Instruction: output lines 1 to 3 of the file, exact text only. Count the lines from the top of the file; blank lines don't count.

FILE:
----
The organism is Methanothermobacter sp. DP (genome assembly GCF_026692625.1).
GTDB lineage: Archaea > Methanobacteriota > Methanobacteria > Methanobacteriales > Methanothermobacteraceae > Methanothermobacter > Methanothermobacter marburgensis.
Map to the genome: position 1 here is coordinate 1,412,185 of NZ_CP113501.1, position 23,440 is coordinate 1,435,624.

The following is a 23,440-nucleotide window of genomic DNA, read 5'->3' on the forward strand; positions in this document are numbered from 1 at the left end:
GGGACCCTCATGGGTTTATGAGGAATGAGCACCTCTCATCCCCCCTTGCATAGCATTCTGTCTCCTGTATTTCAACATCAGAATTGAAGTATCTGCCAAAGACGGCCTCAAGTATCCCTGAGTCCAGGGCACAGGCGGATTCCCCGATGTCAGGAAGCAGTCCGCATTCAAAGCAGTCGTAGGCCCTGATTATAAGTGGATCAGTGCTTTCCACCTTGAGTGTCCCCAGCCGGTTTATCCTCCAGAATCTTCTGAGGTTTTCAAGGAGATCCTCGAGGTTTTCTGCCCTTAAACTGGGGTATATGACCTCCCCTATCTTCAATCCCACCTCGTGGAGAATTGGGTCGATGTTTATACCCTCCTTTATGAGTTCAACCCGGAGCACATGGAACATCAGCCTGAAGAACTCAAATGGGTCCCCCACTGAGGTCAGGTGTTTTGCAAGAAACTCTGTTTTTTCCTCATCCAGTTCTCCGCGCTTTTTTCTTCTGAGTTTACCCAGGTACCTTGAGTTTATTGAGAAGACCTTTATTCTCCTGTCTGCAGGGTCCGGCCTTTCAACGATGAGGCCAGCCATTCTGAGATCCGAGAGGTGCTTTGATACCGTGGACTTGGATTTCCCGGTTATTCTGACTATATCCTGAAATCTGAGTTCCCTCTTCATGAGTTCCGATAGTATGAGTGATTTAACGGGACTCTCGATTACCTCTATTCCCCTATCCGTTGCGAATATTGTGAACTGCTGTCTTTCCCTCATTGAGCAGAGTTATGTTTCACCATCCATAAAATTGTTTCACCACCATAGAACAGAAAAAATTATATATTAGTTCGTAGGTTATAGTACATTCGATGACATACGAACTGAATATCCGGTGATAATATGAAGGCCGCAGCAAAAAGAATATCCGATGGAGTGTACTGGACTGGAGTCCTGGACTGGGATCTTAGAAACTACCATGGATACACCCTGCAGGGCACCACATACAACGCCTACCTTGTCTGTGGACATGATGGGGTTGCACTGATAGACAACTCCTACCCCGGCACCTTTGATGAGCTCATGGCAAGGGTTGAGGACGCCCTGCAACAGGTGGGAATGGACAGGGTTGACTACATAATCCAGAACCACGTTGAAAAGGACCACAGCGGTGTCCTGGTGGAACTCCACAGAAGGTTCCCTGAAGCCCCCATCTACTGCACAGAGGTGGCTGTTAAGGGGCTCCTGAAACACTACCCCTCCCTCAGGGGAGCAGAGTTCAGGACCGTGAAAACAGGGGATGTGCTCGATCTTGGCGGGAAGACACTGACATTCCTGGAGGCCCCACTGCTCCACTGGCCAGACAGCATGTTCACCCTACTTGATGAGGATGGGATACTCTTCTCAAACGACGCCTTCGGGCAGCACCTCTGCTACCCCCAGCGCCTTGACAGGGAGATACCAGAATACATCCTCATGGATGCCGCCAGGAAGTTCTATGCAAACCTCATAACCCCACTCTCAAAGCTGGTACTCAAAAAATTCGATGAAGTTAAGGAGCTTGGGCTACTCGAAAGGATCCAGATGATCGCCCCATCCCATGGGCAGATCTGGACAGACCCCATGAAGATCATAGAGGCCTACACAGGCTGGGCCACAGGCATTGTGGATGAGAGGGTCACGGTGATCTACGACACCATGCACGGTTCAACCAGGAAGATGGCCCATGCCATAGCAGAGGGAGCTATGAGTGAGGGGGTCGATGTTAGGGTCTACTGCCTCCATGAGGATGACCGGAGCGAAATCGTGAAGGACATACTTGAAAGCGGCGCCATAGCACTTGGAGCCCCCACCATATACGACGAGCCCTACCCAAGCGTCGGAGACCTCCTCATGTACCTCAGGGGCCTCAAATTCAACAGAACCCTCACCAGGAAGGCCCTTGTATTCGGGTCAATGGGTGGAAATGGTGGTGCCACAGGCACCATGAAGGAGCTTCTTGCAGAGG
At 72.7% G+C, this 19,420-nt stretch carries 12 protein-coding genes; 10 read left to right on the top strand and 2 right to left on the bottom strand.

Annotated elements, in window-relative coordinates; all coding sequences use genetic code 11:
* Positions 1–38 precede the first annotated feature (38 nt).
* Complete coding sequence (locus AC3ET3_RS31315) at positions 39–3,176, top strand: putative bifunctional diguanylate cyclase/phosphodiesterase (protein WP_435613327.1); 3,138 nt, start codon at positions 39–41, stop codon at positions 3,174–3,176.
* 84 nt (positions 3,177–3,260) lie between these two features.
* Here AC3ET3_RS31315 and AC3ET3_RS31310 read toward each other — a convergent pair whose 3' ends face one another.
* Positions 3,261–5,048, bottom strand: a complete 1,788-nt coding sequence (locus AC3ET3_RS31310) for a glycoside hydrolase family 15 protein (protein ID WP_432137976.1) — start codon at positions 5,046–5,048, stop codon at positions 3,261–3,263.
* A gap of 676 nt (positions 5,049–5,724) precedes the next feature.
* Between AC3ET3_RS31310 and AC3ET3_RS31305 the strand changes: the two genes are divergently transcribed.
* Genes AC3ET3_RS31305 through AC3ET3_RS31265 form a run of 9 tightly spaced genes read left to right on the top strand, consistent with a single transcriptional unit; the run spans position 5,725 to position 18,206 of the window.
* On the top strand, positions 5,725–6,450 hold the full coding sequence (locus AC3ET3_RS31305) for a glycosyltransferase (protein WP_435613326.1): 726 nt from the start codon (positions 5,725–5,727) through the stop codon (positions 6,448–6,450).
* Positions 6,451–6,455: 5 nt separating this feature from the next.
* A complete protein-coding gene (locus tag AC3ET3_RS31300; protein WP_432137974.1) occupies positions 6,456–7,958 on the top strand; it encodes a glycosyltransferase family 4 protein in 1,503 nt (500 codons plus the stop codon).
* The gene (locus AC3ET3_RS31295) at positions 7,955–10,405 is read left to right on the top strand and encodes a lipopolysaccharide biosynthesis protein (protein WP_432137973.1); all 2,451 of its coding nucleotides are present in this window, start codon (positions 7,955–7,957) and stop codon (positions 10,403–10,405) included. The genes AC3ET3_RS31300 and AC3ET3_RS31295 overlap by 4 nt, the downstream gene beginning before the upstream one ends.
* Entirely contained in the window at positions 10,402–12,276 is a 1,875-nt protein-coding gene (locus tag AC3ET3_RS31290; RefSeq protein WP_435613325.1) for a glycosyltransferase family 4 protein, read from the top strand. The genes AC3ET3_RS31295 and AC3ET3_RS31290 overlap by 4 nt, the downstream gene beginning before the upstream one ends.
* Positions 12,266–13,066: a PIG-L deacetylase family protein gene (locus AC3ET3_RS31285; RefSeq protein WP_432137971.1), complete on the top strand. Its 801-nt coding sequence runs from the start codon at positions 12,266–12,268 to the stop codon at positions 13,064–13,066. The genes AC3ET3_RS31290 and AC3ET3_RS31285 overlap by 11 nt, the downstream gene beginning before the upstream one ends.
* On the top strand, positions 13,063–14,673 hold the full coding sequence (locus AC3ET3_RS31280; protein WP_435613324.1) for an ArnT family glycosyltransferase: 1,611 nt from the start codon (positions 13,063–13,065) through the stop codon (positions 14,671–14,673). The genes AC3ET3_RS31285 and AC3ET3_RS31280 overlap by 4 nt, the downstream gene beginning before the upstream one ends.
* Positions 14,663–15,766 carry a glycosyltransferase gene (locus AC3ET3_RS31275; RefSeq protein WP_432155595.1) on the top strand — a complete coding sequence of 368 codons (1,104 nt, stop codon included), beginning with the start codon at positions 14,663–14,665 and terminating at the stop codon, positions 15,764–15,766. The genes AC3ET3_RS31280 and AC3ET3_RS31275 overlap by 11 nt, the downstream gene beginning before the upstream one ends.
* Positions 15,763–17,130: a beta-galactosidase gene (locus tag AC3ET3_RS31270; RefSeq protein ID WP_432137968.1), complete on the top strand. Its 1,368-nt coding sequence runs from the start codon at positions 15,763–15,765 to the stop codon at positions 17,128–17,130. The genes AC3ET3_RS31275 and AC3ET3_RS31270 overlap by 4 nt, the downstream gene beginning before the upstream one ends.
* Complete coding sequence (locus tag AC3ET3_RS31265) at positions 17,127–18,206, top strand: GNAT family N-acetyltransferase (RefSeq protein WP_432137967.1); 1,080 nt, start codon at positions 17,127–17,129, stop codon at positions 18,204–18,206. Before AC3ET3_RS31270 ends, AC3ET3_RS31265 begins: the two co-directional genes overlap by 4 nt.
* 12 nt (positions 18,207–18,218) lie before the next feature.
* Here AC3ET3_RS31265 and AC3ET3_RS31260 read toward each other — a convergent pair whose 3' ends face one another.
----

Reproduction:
The organism is Methanothermobacter sp. DP (genome assembly GCF_026692625.1).
GTDB lineage: Archaea > Methanobacteriota > Methanobacteria > Methanobacteriales > Methanothermobacteraceae > Methanothermobacter > Methanothermobacter marburgensis.
Map to the genome: position 1 here is coordinate 1,412,185 of NZ_CP113501.1, position 23,440 is coordinate 1,435,624.